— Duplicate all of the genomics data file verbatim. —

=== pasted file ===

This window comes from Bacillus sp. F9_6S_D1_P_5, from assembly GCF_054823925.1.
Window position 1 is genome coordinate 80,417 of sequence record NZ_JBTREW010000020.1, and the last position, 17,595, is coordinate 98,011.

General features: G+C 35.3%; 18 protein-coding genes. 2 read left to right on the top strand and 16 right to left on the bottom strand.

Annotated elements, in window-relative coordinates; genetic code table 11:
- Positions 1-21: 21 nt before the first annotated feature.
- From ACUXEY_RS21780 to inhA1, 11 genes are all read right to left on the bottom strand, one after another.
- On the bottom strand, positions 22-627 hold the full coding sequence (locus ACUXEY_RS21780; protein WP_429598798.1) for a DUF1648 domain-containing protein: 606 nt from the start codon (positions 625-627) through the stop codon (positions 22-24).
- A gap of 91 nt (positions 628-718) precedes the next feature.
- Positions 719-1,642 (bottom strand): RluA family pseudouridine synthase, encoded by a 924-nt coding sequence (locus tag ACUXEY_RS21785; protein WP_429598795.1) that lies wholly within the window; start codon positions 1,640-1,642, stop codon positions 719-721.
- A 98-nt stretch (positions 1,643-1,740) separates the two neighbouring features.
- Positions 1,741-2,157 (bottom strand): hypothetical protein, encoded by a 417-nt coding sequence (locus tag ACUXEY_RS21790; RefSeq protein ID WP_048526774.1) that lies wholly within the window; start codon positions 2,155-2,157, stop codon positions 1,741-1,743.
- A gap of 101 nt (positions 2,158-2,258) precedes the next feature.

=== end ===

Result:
This window comes from Bacillus sp. F9_6S_D1_P_5, from assembly GCF_054823925.1.
Window position 1 is genome coordinate 80,417 of sequence record NZ_JBTREW010000020.1, and the last position, 17,595, is coordinate 98,011.

General features: G+C 35.3%; 18 protein-coding genes. 2 read left to right on the top strand and 16 right to left on the bottom strand.

Annotated elements, in window-relative coordinates; genetic code table 11:
- Positions 1-21: 21 nt before the first annotated feature.
- From ACUXEY_RS21780 to inhA1, 11 genes are all read right to left on the bottom strand, one after another.
- On the bottom strand, positions 22-627 hold the full coding sequence (locus ACUXEY_RS21780; protein WP_429598798.1) for a DUF1648 domain-containing protein: 606 nt from the start codon (positions 625-627) through the stop codon (positions 22-24).
- A gap of 91 nt (positions 628-718) precedes the next feature.
- Positions 719-1,642 (bottom strand): RluA family pseudouridine synthase, encoded by a 924-nt coding sequence (locus tag ACUXEY_RS21785; protein WP_429598795.1) that lies wholly within the window; start codon positions 1,640-1,642, stop codon positions 719-721.
- A 98-nt stretch (positions 1,643-1,740) separates the two neighbouring features.
- Positions 1,741-2,157 (bottom strand): hypothetical protein, encoded by a 417-nt coding sequence (locus tag ACUXEY_RS21790; RefSeq protein ID WP_048526774.1) that lies wholly within the window; start codon positions 2,155-2,157, stop codon positions 1,741-1,743.
- A gap of 101 nt (positions 2,158-2,258) precedes the next feature.